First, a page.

Jack McCornack
1/11/2010 7:46:12 PM
Wrote Michael, >see, you're talking only about some imaginary bleak future Let's keep it imaginary. I'm sure not recommending a future of Escalade EVs, I'm warning that it could happen if we lose sight of why us greenies want EVs in the first place: because we care about CO2 emissions and the environment. If the American public is convinced that an electric car is way more efficient than any gasoline car, no matter where either's source power originates, they will be satisfied with inefficient electric cars and the car manufacturers and the gridmongers (hey, I made up another word!) will lead them down the same path trod by the ICE car buyers--to excess, to bigger-is-better, to cars that show personal status at the price of general environmental degredation. So, is an EV way more efficient than any gasoline car? >Studies say, even with the dirtiest generation, yes. Not by much, really, but certainly not worse. Yep, that's what my studies say too. For electric cars to use more resources and/or pollute worse than gasline cars, the generation has to be extraordinarily dirty. I estimate on the current grid, the current batch of electric cars are 25% more efficient--based on their fuel use--than equivalent IC cars, and since it's a complicated question, I figure I could easily be wrong by 25%. But I argue hard when people tell me they don't think EVs save any fuel at all, or when people tell me EVs are twice as efficient on grid power as IC cars are on petroleum.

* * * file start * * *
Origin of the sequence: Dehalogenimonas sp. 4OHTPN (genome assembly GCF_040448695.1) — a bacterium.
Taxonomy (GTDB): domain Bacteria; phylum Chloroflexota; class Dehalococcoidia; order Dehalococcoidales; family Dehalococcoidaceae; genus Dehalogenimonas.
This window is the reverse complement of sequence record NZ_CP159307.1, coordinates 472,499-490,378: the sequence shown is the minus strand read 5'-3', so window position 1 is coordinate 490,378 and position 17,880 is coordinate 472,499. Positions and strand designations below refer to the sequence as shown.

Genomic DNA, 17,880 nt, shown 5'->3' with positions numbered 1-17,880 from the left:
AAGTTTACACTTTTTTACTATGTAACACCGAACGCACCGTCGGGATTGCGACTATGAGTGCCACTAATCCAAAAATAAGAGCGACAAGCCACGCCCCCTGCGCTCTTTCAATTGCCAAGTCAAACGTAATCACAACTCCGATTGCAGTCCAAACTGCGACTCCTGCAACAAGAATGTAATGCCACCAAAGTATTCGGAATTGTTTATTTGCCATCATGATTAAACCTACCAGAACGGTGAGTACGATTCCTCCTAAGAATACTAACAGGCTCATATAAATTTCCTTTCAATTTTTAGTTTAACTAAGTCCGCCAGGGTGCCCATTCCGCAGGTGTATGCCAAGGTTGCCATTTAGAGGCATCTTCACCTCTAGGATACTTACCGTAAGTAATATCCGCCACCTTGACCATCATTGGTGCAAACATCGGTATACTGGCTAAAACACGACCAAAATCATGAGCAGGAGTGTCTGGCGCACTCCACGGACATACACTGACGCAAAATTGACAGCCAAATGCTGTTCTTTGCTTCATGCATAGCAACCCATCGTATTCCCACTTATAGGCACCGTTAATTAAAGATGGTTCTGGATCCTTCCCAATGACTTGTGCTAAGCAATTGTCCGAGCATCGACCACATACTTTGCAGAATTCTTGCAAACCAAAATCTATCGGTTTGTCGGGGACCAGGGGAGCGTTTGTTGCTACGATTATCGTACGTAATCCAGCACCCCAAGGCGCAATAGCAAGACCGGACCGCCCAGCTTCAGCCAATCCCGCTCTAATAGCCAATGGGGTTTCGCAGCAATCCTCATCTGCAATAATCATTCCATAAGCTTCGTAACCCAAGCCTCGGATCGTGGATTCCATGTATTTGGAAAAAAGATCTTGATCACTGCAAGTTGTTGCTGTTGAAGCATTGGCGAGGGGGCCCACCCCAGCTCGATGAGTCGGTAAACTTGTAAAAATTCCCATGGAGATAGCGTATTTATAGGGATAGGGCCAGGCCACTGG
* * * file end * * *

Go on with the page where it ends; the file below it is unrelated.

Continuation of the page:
Paul Scott_3
1/11/2010 6:34:02 PM
Whoa, whoa, whoa! Back up that Excalade, Jack! You wrote, "And I'd go PV ASAP." You mean to tell us that all this time you've been parsing the numbers on CO2 output from the kWh on the grid and you don't already have PV on your house? You clearly haven't signed up for a utility renewable energy program, or you wouldn't be making these comments either. Wow! I find it hard to believe that anyone claiming to be an environmentalist would be making these claims against using an EV because of the supposed pollution from generating electricity, yet blithely go about using that same dirty energy in his house. As an energy advisor, I get to see people's electricity bills all the time. I can assure you that a large majority of American's waste more kWh in their houses than they would use in an EV. So let's please stop kvetching over the details of whether an EV will enable you to reduce your footprint over a Geo Metro. It will, and by a big margin if you take the effort to stop using dirty power for your home, and stop wasting kWh. And besides, as others have already pointed out in the comments, there are other reasons to go EV that have nothing to do with the environment, but are just as important. When you drive your Geo Metro, you're not only pumping poisonous gasses into our air, but your giving money to the oil companies and by extension, the Saudis. They in turn fund the terrorists who use your money to buy the bombs and bullets that are killing our soldiers.